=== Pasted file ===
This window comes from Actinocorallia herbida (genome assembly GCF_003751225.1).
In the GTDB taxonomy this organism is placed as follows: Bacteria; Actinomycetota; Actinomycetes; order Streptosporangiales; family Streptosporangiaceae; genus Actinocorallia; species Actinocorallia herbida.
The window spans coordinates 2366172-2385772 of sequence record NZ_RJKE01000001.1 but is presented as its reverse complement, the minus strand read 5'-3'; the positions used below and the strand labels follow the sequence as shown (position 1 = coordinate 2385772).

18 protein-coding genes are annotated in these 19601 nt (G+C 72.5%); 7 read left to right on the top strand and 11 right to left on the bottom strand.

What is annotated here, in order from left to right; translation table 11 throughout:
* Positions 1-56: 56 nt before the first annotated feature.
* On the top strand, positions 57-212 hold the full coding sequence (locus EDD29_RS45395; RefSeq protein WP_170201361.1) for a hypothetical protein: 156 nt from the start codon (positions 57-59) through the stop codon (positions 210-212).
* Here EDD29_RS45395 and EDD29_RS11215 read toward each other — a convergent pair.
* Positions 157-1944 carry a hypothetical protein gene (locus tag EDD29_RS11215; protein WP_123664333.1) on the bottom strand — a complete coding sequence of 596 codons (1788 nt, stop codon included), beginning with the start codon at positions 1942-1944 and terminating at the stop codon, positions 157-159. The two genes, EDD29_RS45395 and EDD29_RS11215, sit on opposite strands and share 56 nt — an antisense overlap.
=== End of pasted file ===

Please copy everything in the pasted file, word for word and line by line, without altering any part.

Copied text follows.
This window comes from Actinocorallia herbida (genome assembly GCF_003751225.1).
In the GTDB taxonomy this organism is placed as follows: Bacteria; Actinomycetota; Actinomycetes; order Streptosporangiales; family Streptosporangiaceae; genus Actinocorallia; species Actinocorallia herbida.
The window spans coordinates 2366172-2385772 of sequence record NZ_RJKE01000001.1 but is presented as its reverse complement, the minus strand read 5'-3'; the positions used below and the strand labels follow the sequence as shown (position 1 = coordinate 2385772).

18 protein-coding genes are annotated in these 19601 nt (G+C 72.5%); 7 read left to right on the top strand and 11 right to left on the bottom strand.

What is annotated here, in order from left to right; translation table 11 throughout:
* Positions 1-56: 56 nt before the first annotated feature.
* On the top strand, positions 57-212 hold the full coding sequence (locus EDD29_RS45395; RefSeq protein WP_170201361.1) for a hypothetical protein: 156 nt from the start codon (positions 57-59) through the stop codon (positions 210-212).
* Here EDD29_RS45395 and EDD29_RS11215 read toward each other — a convergent pair.
* Positions 157-1944 carry a hypothetical protein gene (locus tag EDD29_RS11215; protein WP_123664333.1) on the bottom strand — a complete coding sequence of 596 codons (1788 nt, stop codon included), beginning with the start codon at positions 1942-1944 and terminating at the stop codon, positions 157-159. The two genes, EDD29_RS45395 and EDD29_RS11215, sit on opposite strands and share 56 nt — an antisense overlap.